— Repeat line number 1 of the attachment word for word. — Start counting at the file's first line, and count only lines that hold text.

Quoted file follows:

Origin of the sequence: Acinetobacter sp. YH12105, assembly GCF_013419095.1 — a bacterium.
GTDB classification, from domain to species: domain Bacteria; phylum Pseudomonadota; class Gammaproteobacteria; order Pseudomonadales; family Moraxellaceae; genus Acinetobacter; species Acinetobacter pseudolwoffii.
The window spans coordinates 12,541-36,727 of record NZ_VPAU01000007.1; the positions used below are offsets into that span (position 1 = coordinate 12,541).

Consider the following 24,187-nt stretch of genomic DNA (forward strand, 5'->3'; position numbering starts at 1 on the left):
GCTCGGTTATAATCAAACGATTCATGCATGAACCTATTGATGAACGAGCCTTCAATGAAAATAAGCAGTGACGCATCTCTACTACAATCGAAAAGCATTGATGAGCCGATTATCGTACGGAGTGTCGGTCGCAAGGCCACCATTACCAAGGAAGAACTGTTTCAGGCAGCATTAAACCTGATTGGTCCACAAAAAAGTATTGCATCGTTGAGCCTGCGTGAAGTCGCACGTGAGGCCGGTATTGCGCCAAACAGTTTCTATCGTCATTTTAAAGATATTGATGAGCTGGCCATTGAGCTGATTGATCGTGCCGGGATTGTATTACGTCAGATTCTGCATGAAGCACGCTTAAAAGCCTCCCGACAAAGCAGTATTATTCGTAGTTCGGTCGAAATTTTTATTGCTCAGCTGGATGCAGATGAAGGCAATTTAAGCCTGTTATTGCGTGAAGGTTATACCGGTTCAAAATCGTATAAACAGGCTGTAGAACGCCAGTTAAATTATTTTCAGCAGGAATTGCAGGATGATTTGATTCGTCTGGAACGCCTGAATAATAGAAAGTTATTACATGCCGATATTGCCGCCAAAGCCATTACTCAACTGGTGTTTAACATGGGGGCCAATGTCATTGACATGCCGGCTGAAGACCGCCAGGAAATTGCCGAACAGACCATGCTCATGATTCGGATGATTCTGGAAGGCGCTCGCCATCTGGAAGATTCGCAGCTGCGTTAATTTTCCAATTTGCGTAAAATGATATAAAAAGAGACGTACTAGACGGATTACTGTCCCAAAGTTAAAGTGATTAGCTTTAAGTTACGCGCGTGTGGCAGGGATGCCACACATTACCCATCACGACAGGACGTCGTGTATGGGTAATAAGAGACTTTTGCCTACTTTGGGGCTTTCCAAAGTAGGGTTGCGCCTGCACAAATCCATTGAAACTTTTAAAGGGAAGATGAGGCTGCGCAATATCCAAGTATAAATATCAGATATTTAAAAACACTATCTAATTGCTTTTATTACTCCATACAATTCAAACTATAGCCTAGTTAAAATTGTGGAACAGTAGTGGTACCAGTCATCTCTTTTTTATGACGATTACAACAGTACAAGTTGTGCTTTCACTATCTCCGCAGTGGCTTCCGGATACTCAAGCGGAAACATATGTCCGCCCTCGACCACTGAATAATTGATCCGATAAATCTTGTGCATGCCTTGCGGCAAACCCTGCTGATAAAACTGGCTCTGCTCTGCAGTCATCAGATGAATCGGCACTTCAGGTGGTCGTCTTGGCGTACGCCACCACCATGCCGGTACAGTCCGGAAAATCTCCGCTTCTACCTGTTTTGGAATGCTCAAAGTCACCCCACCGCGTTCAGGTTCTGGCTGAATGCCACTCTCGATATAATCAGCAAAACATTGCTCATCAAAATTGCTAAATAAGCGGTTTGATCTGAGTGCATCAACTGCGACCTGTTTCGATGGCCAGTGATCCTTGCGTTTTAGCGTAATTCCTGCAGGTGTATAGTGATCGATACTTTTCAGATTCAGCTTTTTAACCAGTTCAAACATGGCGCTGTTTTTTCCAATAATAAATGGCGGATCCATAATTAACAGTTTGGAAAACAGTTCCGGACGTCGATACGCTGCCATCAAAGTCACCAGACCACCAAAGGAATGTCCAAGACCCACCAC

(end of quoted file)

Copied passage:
Origin of the sequence: Acinetobacter sp. YH12105, assembly GCF_013419095.1 — a bacterium.